“Quick, while they art distracted!” Nemgas shouted, pointing at the Sondecki who for the first time looked alarmed. Czestadt nodded and drew his sword. He spun in a circle and chopped the nearest Blood Bound in half as he raced towards the Sondecki. Nemgas turned back on Jothay and charged.
Jothay giggled hysterically, and one-handed swung the golden blade to meet Nemgas’s axe. Nemgas did not even feel the impact of the blow, for the Yajakali sword clove his axe through completely. The severed top half spun away, and the bottom half glowed hot from the cut. Nemgas stared at it in horror, and then up at the insane Bishop.
“Oh, it is such a lovely blade. It will cut through anything, even silly Yeshuel. Come here pretty Yeshuel!” Jothay swung the sword in a wide arc but Nemgas ducked and darted backwards, the blade tip missing him by inches. He fumbled at his side for one of his swords, but before he could pull one free, Jothay swung again. He scrambled backwards on hands and feet until he could get up again. Jothay was running after him now, grinning. With blood covering his flabby cheeks and teeth, he appeared as nothing so much as a demon.
Unable to grab his swords, Nemgas did the only thing he could. He ran.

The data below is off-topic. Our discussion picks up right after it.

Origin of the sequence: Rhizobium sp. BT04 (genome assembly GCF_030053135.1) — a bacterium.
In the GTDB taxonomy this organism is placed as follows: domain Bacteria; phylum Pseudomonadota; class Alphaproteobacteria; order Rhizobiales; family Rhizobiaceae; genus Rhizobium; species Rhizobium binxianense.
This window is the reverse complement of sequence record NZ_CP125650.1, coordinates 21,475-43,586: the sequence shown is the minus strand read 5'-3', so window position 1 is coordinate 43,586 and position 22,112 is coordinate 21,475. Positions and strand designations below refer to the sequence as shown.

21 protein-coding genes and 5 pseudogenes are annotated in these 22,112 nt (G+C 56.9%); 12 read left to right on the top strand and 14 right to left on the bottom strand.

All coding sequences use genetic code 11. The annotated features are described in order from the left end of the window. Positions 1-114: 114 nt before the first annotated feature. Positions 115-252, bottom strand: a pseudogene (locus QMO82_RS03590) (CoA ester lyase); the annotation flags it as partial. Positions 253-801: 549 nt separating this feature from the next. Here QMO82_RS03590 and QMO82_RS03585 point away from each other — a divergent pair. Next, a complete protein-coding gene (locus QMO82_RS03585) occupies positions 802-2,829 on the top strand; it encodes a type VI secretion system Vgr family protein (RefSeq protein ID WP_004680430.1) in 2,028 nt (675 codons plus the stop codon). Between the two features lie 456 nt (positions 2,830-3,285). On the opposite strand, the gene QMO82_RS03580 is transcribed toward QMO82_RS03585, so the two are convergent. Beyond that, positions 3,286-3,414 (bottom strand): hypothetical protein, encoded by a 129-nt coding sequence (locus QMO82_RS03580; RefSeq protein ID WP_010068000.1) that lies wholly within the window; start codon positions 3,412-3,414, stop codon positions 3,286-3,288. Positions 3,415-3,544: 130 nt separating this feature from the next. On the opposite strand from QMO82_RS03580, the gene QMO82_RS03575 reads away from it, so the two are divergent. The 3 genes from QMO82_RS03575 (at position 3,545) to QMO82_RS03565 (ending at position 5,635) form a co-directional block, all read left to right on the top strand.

The alarm in Zagrosek’s face passed as he waited for the knight to approach. Czestadt gripped one sword in hand, his focus firmly upon this evil man. In his own tongue he spat, “Sondecki! Assassin! You are the one who slew Patriarch Akabaieth, are you not?”
Zagrosek nodded slowly. “It is as you say.” His hands were still immersed in his sleeves. He made no move towards the Driheli. “I killed him.”
Czestadt reached out with his mind and snatched two swords from the hands of startled Blood Bound. They hovered in the air next to him, their points aimed directly for Zagrosek’s chest. The Sondecki noted them but still did not move. “I am here now, and you will die.”
A slow smile crept over the man’s lips. “I have heard those words before. Yet here I stand. What makes you think you will have any better luck than the Kankoran Battle Mage I defeated not long ago?”
Czestadt held his blade before him and whispered certainly, his confidence for the first time in months restored, “No blade can kill me.”
“That is good,” Zagrosek replied. “Because I do not use a blade.” Czestadt drove both swords through the air directly at the man’s unprotected chest. Zagrosek drew his arms out of his sleeves, and flicked open a Sondeshike. With a quick twirl and a dance to the side, he sent both swords spinning away.
Czestadt lunged and met that staff, laughing in delight. It had been a long time since he’d killed a Sondecki. This he would enjoy.
The Blood Bound converged on the cluster of Magyars as they shielded Akaleth who stood in their midst with his arms outstretched. Chamag used his axe to chop them to pieces, but every limb he severed continued to crawl towards them. Several times he and the other Magyars had to stomp on a clutching hand to shake it free from their ankles. While they were distracted, those Blood Bound still whole swung for their faces and chests. It was all they could do to keep those filthy creatures from touching them.